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All–soft tissue suture anchors provide advantages of decreased removal of bone and decreased glenoid volume occupied compared with traditional tap or screw-in suture anchors. Previous published data have led to biomechanical concerns with the use of first-generation all-soft suture anchors.
The purpose of this study was to evaluate the load to 2-mm displacement and ultimate load to failure of a second-generation all-soft suture anchor, compared with a first-generation anchor and a traditional PEEK (polyether ether ketone) anchor. The null hypothesis was that the newer second-generation anchor will demonstrate no difference in loads to 2-mm displacement after cycling compared with first-generation all-soft suture anchors.
Controlled laboratory study.
Twenty human cadaveric glenoids were utilized to create 97 total suture anchor sites, and 1 of 3 anchors were randomized and placed into each site: (1) first-generation all-soft suture anchor (Juggerknot; Biomet), (2) second-generation all-soft suture anchor (Suturefix; Smith & Nephew), and (3) a control PEEK anchor (Bioraptor; Smith & Nephew). After initial cyclic loading, load to 2 mm of displacement and ultimate load to failure were measured for each anchor.
After cyclic loading, the load to 2-mm displacement was significantly less in first-generation anchors compared with controls (P < .01). However, the load to 2-mm displacement was significantly greater in second-generation anchors compared with controls (P < .01). There was no difference in ultimate load to failure between the first- and second-generation all-soft suture anchors (P > .05).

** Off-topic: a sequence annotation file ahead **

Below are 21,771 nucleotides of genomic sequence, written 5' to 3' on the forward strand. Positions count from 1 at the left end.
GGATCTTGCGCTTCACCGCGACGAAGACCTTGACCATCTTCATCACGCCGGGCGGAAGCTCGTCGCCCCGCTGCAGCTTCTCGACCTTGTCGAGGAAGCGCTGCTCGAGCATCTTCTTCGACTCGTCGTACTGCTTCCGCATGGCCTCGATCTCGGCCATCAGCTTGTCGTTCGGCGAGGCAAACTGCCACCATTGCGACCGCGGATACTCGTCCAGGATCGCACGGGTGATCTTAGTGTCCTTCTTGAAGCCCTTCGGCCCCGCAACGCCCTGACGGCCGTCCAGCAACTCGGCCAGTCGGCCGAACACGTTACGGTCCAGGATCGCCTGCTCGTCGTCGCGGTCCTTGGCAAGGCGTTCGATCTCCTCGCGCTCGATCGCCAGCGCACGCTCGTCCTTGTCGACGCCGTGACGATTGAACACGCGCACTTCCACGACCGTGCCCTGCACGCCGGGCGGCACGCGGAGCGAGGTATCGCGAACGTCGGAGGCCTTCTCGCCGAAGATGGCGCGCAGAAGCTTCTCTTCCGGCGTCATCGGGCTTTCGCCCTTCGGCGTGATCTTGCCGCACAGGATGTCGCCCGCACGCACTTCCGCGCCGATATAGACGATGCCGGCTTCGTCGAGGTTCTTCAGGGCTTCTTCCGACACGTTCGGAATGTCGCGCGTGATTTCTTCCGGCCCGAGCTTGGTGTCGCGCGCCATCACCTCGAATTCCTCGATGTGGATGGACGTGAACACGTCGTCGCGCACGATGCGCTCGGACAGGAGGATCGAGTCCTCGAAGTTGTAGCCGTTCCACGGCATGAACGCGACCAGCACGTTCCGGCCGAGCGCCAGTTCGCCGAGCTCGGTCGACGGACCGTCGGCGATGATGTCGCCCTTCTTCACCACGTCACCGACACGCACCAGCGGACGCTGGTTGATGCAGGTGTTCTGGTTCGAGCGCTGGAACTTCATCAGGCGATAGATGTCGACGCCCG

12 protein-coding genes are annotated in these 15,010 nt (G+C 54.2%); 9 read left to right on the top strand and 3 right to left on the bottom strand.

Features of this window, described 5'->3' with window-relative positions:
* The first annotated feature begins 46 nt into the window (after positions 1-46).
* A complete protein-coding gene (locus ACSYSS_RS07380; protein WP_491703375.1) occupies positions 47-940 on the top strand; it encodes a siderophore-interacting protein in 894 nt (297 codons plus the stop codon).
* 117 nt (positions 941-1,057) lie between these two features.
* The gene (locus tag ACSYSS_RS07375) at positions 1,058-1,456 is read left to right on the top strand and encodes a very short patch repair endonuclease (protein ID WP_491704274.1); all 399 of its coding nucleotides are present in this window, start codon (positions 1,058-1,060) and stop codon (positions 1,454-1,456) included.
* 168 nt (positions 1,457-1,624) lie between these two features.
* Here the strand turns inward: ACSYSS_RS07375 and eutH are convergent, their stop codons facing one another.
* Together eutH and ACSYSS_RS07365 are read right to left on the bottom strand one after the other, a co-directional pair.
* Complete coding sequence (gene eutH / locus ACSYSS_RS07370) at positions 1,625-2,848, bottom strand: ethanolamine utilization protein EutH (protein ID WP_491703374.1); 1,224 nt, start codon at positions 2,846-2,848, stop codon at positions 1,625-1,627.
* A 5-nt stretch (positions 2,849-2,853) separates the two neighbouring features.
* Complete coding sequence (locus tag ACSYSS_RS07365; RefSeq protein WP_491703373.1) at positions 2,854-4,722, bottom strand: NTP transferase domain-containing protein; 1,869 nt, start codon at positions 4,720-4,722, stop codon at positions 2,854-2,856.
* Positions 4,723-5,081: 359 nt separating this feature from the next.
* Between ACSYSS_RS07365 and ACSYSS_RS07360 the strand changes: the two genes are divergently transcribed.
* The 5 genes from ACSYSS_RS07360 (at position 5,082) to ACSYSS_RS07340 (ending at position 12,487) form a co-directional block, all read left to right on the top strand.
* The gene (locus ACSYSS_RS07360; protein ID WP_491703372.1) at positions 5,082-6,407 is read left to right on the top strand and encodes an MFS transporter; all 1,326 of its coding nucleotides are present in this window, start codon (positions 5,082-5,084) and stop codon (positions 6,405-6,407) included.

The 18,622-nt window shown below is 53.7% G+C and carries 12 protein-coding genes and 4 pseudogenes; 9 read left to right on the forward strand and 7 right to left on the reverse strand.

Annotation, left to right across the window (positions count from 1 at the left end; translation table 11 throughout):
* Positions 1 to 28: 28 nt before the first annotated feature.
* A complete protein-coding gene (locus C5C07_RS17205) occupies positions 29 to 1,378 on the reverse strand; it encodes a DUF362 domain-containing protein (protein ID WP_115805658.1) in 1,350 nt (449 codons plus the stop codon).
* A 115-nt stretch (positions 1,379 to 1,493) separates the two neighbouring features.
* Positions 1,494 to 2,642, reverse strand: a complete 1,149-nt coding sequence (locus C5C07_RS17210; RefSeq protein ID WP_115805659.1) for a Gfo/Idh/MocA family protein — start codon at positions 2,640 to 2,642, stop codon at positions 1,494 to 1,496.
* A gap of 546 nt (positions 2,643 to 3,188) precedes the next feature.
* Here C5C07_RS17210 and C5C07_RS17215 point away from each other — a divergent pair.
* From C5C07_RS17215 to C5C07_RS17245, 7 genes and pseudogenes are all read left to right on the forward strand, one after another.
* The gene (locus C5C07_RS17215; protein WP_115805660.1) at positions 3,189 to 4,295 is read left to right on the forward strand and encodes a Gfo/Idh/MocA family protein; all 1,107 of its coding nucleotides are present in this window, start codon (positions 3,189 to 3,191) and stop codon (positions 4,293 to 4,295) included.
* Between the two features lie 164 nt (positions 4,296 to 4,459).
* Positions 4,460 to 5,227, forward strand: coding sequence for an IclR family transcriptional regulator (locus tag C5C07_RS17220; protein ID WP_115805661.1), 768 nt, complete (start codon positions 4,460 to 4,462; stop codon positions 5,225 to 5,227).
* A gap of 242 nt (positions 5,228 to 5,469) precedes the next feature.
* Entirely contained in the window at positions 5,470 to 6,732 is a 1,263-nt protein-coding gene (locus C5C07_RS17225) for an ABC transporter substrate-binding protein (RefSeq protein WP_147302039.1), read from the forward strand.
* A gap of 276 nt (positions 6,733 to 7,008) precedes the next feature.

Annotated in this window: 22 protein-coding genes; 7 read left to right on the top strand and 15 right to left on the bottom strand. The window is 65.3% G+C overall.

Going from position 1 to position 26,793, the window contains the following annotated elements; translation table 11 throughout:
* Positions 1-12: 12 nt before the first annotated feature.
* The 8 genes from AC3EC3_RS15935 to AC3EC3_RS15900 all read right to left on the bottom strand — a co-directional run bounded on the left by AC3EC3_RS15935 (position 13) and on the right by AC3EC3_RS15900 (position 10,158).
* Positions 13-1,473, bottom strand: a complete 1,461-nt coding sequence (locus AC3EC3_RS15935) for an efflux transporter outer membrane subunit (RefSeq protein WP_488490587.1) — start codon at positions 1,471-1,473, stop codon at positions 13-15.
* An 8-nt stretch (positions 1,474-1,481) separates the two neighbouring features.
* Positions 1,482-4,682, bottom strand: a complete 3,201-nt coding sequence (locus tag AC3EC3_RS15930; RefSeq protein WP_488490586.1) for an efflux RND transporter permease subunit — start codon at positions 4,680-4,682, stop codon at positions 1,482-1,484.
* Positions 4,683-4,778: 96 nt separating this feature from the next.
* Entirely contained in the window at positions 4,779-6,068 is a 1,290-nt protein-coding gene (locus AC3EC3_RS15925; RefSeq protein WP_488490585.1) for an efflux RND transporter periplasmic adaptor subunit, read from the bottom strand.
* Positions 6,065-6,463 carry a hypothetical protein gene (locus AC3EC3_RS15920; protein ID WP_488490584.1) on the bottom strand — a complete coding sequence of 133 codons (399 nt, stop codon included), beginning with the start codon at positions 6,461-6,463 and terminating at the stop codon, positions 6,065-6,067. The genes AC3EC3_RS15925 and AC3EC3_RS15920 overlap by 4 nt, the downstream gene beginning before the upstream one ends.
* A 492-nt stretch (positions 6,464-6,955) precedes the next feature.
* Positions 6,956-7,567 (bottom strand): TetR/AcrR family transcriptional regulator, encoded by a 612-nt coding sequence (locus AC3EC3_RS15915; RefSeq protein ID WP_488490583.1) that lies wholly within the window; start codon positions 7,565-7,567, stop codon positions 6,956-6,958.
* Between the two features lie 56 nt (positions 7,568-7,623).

The newer generation all-soft suture anchors with a theoretically more rigid construct and deployment configuration demonstrate biomechanical characteristics (specifically, with load to 2-mm displacement after cyclic loading) that are improved over first-generation all-soft suture anchors and similar to a traditional solid tap-in anchor. The configuration of these newer generation all-soft suture anchors appears to mitigate the biomechanical concerns of decreased load to failure with first-generation all–soft tissue suture anchors.
The theoretical advantages of all-soft anchors may be particularly valuable in revision surgery or in cases where multiple anchors are being placed into a small anatomic area.
The advancement of arthroscopic techniques and tissue anchors has been an integral part of the improved outcomes that have allowed the rise in popularity of arthroscopic glenohumeral stabilization.2,21,28,29 The gold standard for fixation of the glenoid labrum to bone has been a solid suture anchor.8,22,23 Metal, bioabsorbable/biocomposite, and nonresorbable polymer anchors are well studied and have all demonstrated acceptable load-to-failure properties.5,22,31 Concerns utilizing these anchors include fatigue fracture, anchor loosening, chondral damage, cystic resorption, incomplete resorption, osteolysis, revision drilling, and difficulties obtaining subsequent magnetic resonance imaging.4,12–16,18,24,25,30